By Susan Carter

My institution’s guidelines state that “Those who use material which is not produced by them have a responsibility to make its status and origins quite clear to those to whom it is presented (5.2).” Well, sure. That sounds nice and straightforward. We have also built an on-line academic integrity module that students are required to complete. This is in line with practice elsewhere aimed to prevent plagiarism.

However, those who work with doctoral writing know that citation is not always straightforward and tidy. There’s a grey zone between what must and needn’t be cited—and it can seem to grow foggier as the writer advances into being a fully blown researcher.

Like others, our official sites make it clear that even if you are genuinely unaware that you separated an author’s work from the citation details, this doesn’t let you off the hook. But unaware separation can happen as doctoral students cut and paste through seemingly infinite iterations. When you first write some idea based on someone else’s, you are aware of the authorial boundaries. As years pass between this iteration and the final one, it’s possible to lose track of where ideas came from: you’ve read those words outside of the direct quotation markers so often that they seem your own. Students are rightly nervous about plagiarising unintentionally.

And, how do you decide what is ‘common knowledge’ and what belongs to a thinker? Some facts are clear cut; others, much less so. With theoretical terms, must one still give a reference with a page number for terms that have now become common coinage? Can I just say ‘citation works as a model of the Foucaultian panopticon’ and call it quits at that, or would I need to trundle back to ascertain Foucault’s early date and page number?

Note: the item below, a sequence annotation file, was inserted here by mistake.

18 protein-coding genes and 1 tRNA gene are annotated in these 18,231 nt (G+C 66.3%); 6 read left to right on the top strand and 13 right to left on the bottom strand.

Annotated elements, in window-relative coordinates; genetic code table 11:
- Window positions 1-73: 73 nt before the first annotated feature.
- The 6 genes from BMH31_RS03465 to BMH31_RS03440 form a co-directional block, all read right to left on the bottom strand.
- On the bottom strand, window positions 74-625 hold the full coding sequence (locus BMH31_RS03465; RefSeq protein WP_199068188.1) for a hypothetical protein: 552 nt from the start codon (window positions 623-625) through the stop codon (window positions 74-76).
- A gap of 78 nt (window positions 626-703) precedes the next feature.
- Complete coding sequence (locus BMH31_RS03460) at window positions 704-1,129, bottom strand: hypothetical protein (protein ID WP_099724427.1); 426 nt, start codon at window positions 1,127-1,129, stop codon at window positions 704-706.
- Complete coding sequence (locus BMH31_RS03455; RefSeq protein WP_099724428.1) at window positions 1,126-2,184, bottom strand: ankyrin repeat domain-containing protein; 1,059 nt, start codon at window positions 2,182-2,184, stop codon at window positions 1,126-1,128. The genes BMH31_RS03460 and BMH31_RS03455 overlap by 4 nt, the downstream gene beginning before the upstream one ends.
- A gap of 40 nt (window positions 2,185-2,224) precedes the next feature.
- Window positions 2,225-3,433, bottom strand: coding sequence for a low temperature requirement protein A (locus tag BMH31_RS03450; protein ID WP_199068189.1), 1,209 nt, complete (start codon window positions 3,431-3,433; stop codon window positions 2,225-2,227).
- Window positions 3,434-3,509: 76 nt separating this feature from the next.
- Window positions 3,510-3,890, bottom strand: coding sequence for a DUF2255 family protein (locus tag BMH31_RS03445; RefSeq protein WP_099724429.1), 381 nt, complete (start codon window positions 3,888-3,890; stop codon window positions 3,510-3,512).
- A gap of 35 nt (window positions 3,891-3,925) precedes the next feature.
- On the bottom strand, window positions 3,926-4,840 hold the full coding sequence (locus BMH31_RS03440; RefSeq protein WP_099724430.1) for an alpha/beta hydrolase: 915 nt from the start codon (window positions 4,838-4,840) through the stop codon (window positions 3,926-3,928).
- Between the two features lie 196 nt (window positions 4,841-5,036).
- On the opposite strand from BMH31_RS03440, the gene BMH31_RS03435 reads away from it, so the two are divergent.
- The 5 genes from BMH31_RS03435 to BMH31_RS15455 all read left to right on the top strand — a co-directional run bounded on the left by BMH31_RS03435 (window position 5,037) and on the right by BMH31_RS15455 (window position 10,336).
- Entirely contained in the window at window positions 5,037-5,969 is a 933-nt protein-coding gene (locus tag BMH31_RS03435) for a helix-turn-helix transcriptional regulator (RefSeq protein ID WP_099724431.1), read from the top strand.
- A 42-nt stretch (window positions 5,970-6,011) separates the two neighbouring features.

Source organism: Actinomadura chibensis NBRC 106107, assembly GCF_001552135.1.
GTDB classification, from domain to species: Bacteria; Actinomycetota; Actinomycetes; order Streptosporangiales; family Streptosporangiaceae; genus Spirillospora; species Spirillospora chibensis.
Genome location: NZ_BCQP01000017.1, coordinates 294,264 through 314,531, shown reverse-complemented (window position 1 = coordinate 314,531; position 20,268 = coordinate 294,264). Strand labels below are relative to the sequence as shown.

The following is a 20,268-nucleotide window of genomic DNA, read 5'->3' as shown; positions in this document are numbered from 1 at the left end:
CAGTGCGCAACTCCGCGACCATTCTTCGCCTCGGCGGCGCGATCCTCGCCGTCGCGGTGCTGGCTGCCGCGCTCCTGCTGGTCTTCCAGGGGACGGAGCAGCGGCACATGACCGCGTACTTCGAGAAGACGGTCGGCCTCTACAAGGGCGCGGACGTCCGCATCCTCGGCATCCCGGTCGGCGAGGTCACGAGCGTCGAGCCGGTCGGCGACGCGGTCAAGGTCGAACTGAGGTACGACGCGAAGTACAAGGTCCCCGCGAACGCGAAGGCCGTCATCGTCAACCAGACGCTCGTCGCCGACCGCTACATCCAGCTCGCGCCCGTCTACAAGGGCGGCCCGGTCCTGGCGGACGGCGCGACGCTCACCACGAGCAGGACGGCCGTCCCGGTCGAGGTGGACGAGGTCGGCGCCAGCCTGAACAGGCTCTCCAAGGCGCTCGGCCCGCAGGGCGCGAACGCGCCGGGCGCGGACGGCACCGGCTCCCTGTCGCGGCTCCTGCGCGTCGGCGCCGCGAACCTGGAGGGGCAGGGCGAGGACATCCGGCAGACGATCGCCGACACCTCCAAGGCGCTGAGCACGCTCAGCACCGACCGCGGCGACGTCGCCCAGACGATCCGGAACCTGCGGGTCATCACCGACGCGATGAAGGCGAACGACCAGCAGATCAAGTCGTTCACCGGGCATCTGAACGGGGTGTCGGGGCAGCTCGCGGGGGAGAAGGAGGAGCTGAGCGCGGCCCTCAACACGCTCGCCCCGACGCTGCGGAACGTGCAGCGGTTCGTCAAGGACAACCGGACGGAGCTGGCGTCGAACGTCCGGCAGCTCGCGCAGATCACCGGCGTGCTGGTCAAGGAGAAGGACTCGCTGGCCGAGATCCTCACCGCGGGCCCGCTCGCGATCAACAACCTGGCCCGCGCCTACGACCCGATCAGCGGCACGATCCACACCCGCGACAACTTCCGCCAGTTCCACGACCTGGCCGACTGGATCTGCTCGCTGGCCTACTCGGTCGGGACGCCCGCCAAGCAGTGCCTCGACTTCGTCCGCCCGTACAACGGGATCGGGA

It tends to be that as time passes, increasingly some disciplines feel that a theoretical term is simply part of the shared language. Occasionally a diligent doctoral student points out that the same term is treated differently in current publications–there seems not to be a clear system in play. The decision as to whether a term has reached that ripeness of being detachable from its author seems to be subjective: it depends partly on the discipline, the supervisor and, most scarily, the examiner—or maybe on the journal and editor when publication is at stake. The decision has a social context.

Some thesis writers have difficulty with the joinery that separates out another author’s thoughts from their own. You need meticulous care with sign-posts on all corners when an author’s ideas are enfolded by your own. It gets worse when you engage with more than one piece of literature, as is often the case in a doctoral thesis.

So in the doctoral session on citing and avoiding plagiarism that I put together with Frances Kelly, we use examples and exercises to work with that let us all talk round how to do it. We look at discipline preferences for citation and summary. We make use of literature on citation—I’ve listed some below. We have a quiz and a court-case example.  We practice summarising and then talk about our various strategies. The talk is helpful.

Nonetheless, we recommend that supervisors/advisors should be consulted with specific examples till the student feels they have got the hang of how their discipline does it, and how it’s done in English language, in Western culture. Learning advisors are not fully savvy in all disciplines, this seems an area where their instincts can’t be relied upon.

There’s another invitingly itchy rub from a pedagogical perspective. Lisa Samuels (2002) picks this up in ‘Relinquish Intellectual Property’, a manifesto worth reading for its sheer stylishness alone.

She pushes me to reflect that ‘standing on the shoulders of giants’ doesn’t capture the numerous generations of thinkers and all those people you have discussed points with who contribute to how you think and, yes, maybe scrupulous guarding of intellectual property misses the main point.

Note, though, that I am carefully referencing Samuels, because this is one of those situations where authorship–ownership of idea–is hers not mine. Her manifesto is a personal point of view. It won’t work as a defence against plagiarism.

The cynic in me suspects institutions flatten this issue out to avoid culpability should students miss the mark. This is one of the many areas where supervisors and learning advisors need to pick up the slack. Any suggestions on how?

Samuels, L. (2002). New Literary History 33.2: 357-374